Dr. Ahrens-Nicklas works to understand why patients with inherited biochemical disorders often suffer severe, untreatable neurologic and cardiac symptoms. She strives to elucidate the link between biochemistry and network excitability, in order to drive new approaches to therapy.
Dr. Krivitzky's research focuses on cognitive, behavioral, and social outcomes in pediatric stroke and related vascular conditions. She also has an interest in studying outcomes in children and adults with inborn errors of metabolism.
Dr. Master works to understand the biochemical pathways related to inborn errors of metabolism, particularly as they relate to mitochondrial function. He also focuses on bioinformatics and machine learning solutions to problems in mass spectrometry and laboratory medicine.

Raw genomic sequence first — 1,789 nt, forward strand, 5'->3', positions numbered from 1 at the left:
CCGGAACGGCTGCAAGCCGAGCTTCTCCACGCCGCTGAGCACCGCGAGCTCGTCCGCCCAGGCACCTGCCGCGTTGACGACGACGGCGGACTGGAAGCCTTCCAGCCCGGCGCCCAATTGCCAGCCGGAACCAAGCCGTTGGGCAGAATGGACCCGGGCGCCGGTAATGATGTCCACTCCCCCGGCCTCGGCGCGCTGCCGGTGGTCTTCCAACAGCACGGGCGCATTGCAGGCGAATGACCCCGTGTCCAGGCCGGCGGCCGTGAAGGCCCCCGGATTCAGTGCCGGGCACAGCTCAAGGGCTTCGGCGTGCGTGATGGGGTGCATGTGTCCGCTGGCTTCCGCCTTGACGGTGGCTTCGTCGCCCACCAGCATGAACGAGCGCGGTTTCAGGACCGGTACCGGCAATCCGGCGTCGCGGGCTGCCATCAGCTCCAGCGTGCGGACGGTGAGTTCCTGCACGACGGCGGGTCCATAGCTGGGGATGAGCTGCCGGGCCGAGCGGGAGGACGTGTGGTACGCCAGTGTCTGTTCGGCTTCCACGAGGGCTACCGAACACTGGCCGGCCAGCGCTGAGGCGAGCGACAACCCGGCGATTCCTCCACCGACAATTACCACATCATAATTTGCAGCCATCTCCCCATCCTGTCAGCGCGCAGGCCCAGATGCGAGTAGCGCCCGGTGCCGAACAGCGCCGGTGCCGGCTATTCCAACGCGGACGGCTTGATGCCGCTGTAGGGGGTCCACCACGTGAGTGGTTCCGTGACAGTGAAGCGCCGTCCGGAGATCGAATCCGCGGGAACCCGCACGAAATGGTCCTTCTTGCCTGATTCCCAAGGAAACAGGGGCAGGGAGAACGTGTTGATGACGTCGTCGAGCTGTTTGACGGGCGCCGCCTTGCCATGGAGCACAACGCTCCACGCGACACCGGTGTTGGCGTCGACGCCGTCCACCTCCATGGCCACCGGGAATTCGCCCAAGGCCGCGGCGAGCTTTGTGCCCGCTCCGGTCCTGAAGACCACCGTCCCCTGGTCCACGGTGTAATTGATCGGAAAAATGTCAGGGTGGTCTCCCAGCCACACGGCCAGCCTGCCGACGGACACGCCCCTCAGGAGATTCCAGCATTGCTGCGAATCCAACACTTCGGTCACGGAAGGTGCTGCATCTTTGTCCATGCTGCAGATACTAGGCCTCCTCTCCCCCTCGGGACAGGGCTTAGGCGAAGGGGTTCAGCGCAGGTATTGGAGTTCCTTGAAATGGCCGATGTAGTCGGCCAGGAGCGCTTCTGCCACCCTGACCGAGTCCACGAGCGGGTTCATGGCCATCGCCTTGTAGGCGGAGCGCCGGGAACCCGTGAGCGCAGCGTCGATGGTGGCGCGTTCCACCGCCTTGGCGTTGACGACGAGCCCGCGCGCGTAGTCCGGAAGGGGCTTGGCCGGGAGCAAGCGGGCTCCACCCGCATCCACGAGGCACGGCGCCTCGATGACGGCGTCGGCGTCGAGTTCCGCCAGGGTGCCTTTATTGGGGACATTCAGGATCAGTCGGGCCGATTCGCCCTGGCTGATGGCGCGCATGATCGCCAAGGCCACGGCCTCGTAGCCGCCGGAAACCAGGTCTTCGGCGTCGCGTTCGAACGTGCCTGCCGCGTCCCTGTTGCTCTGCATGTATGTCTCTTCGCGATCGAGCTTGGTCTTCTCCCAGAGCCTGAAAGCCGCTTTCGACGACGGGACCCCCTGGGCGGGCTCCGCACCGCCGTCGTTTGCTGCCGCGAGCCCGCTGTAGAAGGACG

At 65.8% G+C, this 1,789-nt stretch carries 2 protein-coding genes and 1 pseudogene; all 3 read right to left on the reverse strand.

Can Ficicioglu, MD, PhD, a physician-scientist who is an expert in genetic disorders called inborn errors of metabolism, was appointed by the Pennsylvania Department of Health to a statewide Rare Diseases Advisory Council.
In times of uncertainty, a dose of positive news reminds us that making progress through difficult situations is possible - our Children's Hospital of Philadelphia research community does it every day! Whether it's researchers who push the barriers of current autism diagnoses, an 8-year-old survivor who fought off a shrewd cancer, or physicians who act as policy watchdogs to protect
The Ahrens-Nicklas lab combines translational studies in patients with molecular, biochemical, and electrophysiologic studies working with animal models to develop novel therapies for rare inherited pediatric disorders.